Mark D. Roberts

Mark D. Roberts

How Happy Are You? Let’s Ask Twitter!

The New York Times recently reported on a study that used Twitter to tell us how we’re feeling as a nation. “Tracking the National Mood” summarized research done by scholars from Northeastern and Harvard University. Their “Pulse of the Nation” examined 300 million tweets that were tweeted between September 2006 and August 2009.

twitter-happy-face-5.jpgI have heard of studies using Twitter as primary data for research, but this is the first I have actually read. The first of many, I should add, very, very, very many yet to come. In time, Twitter will become a major source of data for studying all sorts of things about us. Remember, the Library of Congress is planning to archive all Twitter data for the purpose of scholarly research. So, if you want to know something about what people are thinking and feeling, just go read a few hundred million tweets. (Currently, by the way, people are tweeting about 50 million times a day.)


Anyway, what did the “Pulse of the Nation” study find?

• People tend to be happier on the weekends than during the work week. (What do you know? I could have saved the researchers the bother of reading 300 million tweets if they’d just asked me about this!)

• People tend to be happiest in the early morning, with peak happiness at around 6:00 a.m. (Now I would not have predicted that. I wonder if the vast number of early morning tweets are posted by morning people. Those who are up by cranky graciously decide to keep their grumblings to themselves.)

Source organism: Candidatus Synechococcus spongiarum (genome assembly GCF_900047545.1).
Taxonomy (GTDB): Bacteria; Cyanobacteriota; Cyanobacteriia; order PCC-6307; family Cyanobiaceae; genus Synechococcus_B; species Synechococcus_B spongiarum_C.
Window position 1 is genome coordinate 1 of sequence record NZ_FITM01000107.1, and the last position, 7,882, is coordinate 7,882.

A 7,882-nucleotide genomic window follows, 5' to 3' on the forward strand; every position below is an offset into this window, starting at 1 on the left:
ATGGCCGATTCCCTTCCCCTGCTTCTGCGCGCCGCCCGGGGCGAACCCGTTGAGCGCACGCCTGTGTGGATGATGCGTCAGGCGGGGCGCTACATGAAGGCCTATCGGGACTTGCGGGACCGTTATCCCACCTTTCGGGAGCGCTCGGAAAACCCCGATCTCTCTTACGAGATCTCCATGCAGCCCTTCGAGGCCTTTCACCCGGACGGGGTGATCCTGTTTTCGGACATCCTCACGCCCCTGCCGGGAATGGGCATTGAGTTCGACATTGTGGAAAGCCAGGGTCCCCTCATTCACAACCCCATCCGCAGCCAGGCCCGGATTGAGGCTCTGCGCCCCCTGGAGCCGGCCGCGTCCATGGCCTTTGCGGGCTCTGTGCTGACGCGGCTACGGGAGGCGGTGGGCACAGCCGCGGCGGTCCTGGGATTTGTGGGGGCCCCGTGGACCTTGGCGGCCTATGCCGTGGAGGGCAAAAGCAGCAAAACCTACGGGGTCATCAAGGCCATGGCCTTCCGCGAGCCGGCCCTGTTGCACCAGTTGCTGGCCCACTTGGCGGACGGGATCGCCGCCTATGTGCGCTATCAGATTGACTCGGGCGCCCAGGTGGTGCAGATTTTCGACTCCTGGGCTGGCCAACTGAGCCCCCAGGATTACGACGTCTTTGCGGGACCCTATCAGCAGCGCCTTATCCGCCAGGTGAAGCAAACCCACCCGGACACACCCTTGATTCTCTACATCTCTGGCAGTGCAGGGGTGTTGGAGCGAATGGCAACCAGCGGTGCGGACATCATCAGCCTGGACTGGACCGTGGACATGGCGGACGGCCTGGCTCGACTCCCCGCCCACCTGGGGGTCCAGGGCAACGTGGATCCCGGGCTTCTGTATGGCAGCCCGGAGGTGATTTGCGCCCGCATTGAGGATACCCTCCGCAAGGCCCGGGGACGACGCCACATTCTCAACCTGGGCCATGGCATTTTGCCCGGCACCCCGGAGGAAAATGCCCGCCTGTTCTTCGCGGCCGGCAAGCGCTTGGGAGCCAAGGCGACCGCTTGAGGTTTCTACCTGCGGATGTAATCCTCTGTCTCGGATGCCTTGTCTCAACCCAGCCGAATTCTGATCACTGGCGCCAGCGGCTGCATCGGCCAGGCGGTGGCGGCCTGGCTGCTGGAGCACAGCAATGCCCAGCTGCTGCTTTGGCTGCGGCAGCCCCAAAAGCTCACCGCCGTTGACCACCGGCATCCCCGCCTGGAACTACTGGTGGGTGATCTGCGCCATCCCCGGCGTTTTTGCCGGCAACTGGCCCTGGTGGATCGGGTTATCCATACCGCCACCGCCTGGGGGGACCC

• West Coasters tend to be happier than East Coasters. (I wonder how much that has to do with weather.)

• Overall, the happiest time of the week is Sunday morning. (How much of this is related to church attendance? How much of this is related to the fact that, for many, Sunday morning is the most restful time of week? How much of this is related to the utter joy of watching Meet the Press and Face the Nation?)

Well, since it’s Saturday, I hope you have a happy one. Odds are you will.

  • Tallred

    None of this is a great surprise and the comments added are worth the read. Too bad happiness is external and temporary. Not likely there would be much tween response to a study of those feeling Joyous.

  • Single Kontakt aus Munchen

    But it does move! (Galileo Galilei).

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